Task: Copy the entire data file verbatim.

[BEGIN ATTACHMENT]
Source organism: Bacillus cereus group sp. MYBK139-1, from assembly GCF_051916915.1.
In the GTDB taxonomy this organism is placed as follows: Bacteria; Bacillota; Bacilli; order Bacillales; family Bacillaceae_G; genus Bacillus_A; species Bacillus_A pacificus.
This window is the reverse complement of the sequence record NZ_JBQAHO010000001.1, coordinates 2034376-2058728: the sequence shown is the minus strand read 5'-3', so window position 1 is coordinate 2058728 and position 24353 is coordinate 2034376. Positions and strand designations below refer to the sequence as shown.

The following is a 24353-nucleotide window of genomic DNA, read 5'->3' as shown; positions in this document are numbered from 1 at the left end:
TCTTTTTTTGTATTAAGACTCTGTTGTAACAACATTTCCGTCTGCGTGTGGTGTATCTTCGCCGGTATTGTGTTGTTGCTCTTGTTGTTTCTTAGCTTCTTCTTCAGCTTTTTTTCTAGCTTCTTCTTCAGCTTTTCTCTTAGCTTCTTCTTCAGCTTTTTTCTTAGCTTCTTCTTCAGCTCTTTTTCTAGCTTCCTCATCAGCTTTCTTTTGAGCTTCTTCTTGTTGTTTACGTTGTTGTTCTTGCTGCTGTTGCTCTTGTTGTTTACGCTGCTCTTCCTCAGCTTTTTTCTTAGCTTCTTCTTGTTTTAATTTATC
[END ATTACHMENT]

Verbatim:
Source organism: Bacillus cereus group sp. MYBK139-1, from assembly GCF_051916915.1.
In the GTDB taxonomy this organism is placed as follows: Bacteria; Bacillota; Bacilli; order Bacillales; family Bacillaceae_G; genus Bacillus_A; species Bacillus_A pacificus.
This window is the reverse complement of the sequence record NZ_JBQAHO010000001.1, coordinates 2034376-2058728: the sequence shown is the minus strand read 5'-3', so window position 1 is coordinate 2058728 and position 24353 is coordinate 2034376. Positions and strand designations below refer to the sequence as shown.

The following is a 24353-nucleotide window of genomic DNA, read 5'->3' as shown; positions in this document are numbered from 1 at the left end:
TCTTTTTTTGTATTAAGACTCTGTTGTAACAACATTTCCGTCTGCGTGTGGTGTATCTTCGCCGGTATTGTGTTGTTGCTCTTGTTGTTTCTTAGCTTCTTCTTCAGCTTTTTTTCTAGCTTCTTCTTCAGCTTTTCTCTTAGCTTCTTCTTCAGCTTTTTTCTTAGCTTCTTCTTCAGCTCTTTTTCTAGCTTCCTCATCAGCTTTCTTTTGAGCTTCTTCTTGTTGTTTACGTTGTTGTTCTTGCTGCTGTTGCTCTTGTTGTTTACGCTGCTCTTCCTCAGCTTTTTTCTTAGCTTCTTCTTGTTTTAATTTATC